One of the shows that certainly stood out for us during our recent trip to Paris (and bare in mind the competition was fierce), was the solo exhibition by Claire Tabouret at Perrotin. Presented in agreement with Almine Rech, the work is divided in three rooms, comprising painted ceramics, floral acrylics on paper, and the stand out series of large acrylics on synthetic fur. And besides Paysages d’intérieurs at Perrotin, Almine Rech is presenting her L’Urgence et la Patience exhibition of sculptures, self-portraits and portraits, and a bronze sculpture of an adolescent bather in the Hôtel Salé at the Musée national Picasso.

“For the Perrotin show, I was working on synthetic faux fur—I call it fluff,” Tabouret stated recently in her Art Forum interview. “It doesn’t allow much of a margin for layering or mistakes. For me, it was a way to really talk about texture.” And indeed, it’s the unparalleled coarseness of these odd yet alluring creations that had us examine all that is happening on their surface, enjoying the way these picturesque panoramas break apart. Balancing somewhere between the vibrant deliciousness and a wet mess, the unforgiving clashes of the thin fur hairs and sticky acrylic paint explode in an amplitude of almost tiny sculptural forms that seen as a whole form a recognizable, pictographic image. In combination with the French-born, Los Angeles–based artist’s exceptional colorist proficiency, this coherent series of “fluffy landscape paintings” is a fresh new way to merge the core of her practice with the influences of the world around her, namely, everyday California.

Usually working with portraiture, identity, relationships between people, as well as interested in the space that her protagonists occupy, Tabouret this time let go of her subjects and entirely focused on their surroundings. While working on this series of Interior Landscapes, she also fully embraced her interest in working with light, colors, and creating bright, light-imbued settings. Starting her process by painting on a neon background, the type of color that is non existent in nature, the idea is to first install the image in her mental space, away from any interferences of reality. It’s there where she proceeds to apply bold bright colors on top of each other, constructing depth and volume, while being able to shift and change the continuous light setting coming from the back. Known for painting slowly and dedicating herself to the process, truly caring about the subjects and building them carefully with each brush stroke, she is utilizing this constant neon glow from underneath to construct a distinctive ambience. And working with such intense support as fake fur and the brightness that is almost impossible to entirely cover with paint, Tabouret transforms these scruffy depictions of idyllic vistas into continuously radiating memories that will never fade away.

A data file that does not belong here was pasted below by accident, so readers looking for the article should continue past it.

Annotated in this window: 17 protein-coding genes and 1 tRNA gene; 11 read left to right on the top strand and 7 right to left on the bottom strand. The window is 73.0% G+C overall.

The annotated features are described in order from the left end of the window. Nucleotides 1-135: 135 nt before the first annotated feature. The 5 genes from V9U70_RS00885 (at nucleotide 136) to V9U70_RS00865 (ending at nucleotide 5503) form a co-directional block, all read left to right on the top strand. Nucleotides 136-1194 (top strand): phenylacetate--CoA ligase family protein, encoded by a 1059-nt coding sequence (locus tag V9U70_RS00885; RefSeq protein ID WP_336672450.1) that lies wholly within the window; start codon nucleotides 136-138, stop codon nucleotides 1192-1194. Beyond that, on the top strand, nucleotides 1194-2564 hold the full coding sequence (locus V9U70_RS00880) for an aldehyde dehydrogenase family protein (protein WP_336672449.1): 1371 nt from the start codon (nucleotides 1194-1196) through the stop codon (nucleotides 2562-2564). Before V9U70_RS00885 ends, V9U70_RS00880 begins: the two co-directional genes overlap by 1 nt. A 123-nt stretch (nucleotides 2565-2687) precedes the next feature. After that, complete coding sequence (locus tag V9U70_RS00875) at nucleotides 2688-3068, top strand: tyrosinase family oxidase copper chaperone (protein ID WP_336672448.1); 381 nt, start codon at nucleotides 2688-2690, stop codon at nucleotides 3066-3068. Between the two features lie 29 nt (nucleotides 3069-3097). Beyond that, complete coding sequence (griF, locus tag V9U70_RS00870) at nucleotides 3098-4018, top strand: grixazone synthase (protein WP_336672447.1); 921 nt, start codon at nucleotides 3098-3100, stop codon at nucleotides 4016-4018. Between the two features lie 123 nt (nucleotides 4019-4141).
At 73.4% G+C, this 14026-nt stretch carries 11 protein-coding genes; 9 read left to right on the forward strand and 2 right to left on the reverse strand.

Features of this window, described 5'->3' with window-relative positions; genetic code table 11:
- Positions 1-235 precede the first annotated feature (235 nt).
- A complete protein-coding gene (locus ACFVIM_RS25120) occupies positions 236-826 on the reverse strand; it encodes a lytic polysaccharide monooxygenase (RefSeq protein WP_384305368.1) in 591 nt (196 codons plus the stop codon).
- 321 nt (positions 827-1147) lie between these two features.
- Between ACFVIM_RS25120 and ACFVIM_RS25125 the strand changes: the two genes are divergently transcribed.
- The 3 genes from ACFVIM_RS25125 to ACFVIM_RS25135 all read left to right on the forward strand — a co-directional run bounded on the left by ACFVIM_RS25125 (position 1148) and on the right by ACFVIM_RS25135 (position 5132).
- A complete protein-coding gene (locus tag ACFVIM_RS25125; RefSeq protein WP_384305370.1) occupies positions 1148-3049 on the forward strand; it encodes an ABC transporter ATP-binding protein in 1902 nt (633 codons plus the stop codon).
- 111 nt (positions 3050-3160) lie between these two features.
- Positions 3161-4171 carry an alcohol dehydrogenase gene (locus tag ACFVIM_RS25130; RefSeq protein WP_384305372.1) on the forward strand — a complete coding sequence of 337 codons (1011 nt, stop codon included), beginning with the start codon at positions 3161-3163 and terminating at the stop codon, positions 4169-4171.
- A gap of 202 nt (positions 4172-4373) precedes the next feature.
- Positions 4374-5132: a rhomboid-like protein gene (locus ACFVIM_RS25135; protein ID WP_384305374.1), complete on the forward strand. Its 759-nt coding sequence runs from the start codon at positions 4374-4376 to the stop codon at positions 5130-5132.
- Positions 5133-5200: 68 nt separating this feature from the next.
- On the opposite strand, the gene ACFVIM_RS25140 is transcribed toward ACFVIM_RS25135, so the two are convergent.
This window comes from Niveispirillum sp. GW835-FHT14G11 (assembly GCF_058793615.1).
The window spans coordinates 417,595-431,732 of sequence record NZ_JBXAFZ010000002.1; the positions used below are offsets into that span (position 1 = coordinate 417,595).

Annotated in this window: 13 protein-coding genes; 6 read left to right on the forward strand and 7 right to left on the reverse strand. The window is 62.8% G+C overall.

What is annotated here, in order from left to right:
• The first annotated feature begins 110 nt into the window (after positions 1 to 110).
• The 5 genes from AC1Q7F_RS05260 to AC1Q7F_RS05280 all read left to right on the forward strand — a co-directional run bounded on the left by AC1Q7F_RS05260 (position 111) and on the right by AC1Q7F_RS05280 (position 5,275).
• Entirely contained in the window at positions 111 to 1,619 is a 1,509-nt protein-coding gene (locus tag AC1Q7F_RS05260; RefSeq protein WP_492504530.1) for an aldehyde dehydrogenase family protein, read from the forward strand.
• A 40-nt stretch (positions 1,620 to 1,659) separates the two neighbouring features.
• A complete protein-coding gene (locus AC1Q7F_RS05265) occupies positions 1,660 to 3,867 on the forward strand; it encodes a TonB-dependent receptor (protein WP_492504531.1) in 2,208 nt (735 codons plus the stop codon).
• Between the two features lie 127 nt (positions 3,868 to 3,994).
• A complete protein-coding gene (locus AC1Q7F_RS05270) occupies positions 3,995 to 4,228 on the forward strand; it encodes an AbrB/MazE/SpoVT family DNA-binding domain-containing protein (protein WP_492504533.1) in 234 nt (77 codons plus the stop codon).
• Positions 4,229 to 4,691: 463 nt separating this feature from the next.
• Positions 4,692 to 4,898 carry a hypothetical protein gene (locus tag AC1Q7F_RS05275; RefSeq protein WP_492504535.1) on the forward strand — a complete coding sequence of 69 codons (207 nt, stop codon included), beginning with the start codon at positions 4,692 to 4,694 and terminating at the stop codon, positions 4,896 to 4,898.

Photo and text by Sasha Bogojev